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Posted by: Paul Horowitz in Command Line, How to, Mac OS X, Tips & Tricks


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  1. Rich Siegel says:

    For TextWrangler, just use the “edit” command – if you’ve opted to install the command-line tools, “man edit” will tell you all you need to know. (For BBEdit, it’s “man bbedit”.)

    You can also compare from the command line: “twdiff” and “bbdiff”, respectively.

  2. xmanoel says:

    Woah! Great that finally ‘open’ made it.

    I am a huge fan from my very start in OS X. I am a huge fan of command line (and quite able with *NIX environments).

    And already on my very first days I discovered the (venerable) ‘open’ program. And It makes my day.

    I have several ‘alias’ for opening my favourite applications from the command line….
    But it is also very handy to just simply open whatever document with the asociated application:

    > open *.jpg

    I just love it.

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  4. Bill Thompson says:

    i’m not clear on the destination directory to which .profile should be Saved in the ‘open’ example (the file wasn’t present on my Tiger box.)
    would love to leverage this (& recognize I’m revealing my *nix noob status) but that bit seems important.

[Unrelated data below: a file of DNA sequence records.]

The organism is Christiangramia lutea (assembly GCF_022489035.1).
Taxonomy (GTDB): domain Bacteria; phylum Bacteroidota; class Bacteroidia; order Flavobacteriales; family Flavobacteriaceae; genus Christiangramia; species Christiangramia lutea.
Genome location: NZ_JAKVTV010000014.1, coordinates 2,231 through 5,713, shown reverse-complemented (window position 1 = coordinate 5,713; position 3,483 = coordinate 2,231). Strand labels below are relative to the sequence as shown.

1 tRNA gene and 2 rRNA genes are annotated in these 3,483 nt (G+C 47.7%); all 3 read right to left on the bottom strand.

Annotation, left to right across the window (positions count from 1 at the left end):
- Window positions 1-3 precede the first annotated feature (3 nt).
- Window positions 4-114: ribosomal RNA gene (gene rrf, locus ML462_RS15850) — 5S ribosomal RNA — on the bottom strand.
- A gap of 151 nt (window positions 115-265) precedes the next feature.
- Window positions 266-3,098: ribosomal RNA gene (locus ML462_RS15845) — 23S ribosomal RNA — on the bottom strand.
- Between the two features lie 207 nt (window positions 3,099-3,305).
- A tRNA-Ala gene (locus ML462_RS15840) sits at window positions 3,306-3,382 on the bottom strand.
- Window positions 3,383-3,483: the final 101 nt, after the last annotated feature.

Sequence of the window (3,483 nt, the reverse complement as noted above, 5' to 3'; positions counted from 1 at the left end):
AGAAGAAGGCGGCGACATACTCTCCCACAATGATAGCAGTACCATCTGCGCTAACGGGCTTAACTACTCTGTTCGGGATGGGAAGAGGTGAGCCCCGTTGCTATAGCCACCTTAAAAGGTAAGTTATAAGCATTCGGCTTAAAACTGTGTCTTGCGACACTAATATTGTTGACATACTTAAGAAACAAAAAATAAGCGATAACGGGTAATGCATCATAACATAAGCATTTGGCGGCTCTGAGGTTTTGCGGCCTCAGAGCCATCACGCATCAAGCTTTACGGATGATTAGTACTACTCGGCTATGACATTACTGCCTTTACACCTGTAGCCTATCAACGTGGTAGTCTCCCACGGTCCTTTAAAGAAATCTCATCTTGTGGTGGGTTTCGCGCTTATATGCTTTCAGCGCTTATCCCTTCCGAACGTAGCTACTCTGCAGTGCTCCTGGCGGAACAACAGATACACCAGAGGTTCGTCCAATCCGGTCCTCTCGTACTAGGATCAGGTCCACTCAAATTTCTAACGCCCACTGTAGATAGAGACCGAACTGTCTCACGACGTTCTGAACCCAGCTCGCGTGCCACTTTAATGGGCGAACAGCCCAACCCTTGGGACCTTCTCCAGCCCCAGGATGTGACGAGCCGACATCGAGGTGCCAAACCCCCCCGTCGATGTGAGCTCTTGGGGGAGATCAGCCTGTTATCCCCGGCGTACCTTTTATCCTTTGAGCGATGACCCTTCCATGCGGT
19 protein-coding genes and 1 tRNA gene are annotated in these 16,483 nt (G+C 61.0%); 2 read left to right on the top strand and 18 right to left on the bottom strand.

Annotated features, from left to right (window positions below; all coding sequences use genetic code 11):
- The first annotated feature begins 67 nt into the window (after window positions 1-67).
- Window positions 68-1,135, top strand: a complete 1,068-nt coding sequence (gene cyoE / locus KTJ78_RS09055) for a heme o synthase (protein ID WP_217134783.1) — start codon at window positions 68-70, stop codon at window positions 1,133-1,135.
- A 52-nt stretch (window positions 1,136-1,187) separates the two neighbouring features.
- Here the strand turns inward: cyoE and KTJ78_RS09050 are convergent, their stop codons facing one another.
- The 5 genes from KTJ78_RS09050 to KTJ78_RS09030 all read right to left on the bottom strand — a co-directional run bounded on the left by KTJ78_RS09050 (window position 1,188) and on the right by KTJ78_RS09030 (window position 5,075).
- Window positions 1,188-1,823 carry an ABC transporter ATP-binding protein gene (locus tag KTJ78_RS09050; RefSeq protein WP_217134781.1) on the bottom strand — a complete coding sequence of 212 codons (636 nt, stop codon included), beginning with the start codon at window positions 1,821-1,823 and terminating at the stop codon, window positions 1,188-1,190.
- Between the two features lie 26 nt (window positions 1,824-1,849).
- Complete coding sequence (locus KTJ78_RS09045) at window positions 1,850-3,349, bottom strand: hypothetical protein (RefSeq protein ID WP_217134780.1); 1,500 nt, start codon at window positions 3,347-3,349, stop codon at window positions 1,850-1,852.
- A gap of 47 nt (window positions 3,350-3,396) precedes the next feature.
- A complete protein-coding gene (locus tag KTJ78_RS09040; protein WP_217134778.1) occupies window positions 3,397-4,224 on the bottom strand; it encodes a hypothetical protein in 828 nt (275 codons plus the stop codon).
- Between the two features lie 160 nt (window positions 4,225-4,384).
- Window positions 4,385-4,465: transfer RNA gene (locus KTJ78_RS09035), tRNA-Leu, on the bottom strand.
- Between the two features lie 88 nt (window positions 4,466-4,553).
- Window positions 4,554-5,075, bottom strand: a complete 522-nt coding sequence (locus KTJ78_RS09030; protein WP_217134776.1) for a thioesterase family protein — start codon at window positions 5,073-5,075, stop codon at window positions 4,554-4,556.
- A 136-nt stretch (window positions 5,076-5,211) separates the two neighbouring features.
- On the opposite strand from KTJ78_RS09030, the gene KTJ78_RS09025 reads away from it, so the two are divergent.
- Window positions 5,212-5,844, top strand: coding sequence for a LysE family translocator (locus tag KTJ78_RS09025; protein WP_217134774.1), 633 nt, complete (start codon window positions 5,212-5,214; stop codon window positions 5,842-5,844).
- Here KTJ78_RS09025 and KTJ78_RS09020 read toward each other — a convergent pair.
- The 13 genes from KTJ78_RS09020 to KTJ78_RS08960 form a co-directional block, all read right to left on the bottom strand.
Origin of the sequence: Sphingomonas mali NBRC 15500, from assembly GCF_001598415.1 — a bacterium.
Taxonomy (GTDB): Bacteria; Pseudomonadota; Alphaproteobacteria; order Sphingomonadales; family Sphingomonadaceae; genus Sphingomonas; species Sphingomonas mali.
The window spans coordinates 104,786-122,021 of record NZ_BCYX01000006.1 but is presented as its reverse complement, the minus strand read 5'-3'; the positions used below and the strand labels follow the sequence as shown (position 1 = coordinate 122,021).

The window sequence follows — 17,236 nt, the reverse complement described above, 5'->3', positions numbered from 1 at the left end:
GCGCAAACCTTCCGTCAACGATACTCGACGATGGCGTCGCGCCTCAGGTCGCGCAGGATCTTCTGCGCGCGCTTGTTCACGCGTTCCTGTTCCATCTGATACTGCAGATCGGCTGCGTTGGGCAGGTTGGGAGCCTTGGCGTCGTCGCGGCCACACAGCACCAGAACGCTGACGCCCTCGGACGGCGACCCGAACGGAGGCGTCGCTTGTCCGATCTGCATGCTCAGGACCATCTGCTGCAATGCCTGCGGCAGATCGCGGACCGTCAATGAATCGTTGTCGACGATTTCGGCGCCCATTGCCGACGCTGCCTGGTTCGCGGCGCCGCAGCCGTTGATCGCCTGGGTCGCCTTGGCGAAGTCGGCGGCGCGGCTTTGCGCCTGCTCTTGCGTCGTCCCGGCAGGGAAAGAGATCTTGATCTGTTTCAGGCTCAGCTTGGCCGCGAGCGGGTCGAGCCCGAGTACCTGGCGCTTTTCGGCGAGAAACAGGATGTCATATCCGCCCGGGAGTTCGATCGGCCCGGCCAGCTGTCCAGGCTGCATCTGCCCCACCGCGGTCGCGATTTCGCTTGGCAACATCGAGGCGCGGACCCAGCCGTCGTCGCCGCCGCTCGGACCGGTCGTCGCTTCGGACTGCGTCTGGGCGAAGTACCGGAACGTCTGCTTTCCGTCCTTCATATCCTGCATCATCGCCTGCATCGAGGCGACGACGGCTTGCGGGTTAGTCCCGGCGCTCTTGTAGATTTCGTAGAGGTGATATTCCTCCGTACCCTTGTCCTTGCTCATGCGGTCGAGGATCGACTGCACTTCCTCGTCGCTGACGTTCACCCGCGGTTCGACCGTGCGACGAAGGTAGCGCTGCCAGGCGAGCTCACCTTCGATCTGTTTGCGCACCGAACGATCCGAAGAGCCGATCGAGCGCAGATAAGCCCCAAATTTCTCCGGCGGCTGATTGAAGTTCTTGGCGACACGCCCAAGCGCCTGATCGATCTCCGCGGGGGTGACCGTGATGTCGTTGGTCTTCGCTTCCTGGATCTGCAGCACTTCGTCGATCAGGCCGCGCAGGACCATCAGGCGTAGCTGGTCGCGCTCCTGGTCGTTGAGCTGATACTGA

5. dm_spire says:

    The .profile file goes in your home directory, on OS X that would be

  6. […] I was trying the other day to figure out how on earth I could launch some log files using Java. I could easily find the relevant information on Google about Windows but there wasn’t any article saying how to achieve this on Mac OS. So after a lot of search I realized that this could be done using Terminal commands. If you are not familiar with the “Mac DOS” take a look here to understand Terminal in a nutshell. Here is an example about how to launch a log file with TextEdit: […]



  8. zahadum says:

    you really need to be more precise about the context of the ‘open’ command vis a vis the (bash) shell …

    what are the prerequisites & dependencies that must already be setup in order – for instance – to run the ‘open’ command from the osx installer dvd?!

    i have created a custom boot disk that adds an extra folder of diagnostic utilities to help troubleshooting … but none of those apps will run even when my local path already is located at the (new) special utility folder (ls sees the contents of the directory just fine).

    i suspect that apple’s path info (on the bootable dvd) is locked down, so osx can not even see the ‘open’ command (because it is not part of the bsd userland that is loaded from the boot dvd) — if this is true, then i suppose it is just a matter of editing some config files (on the disk image) before burning another custom installer, correct?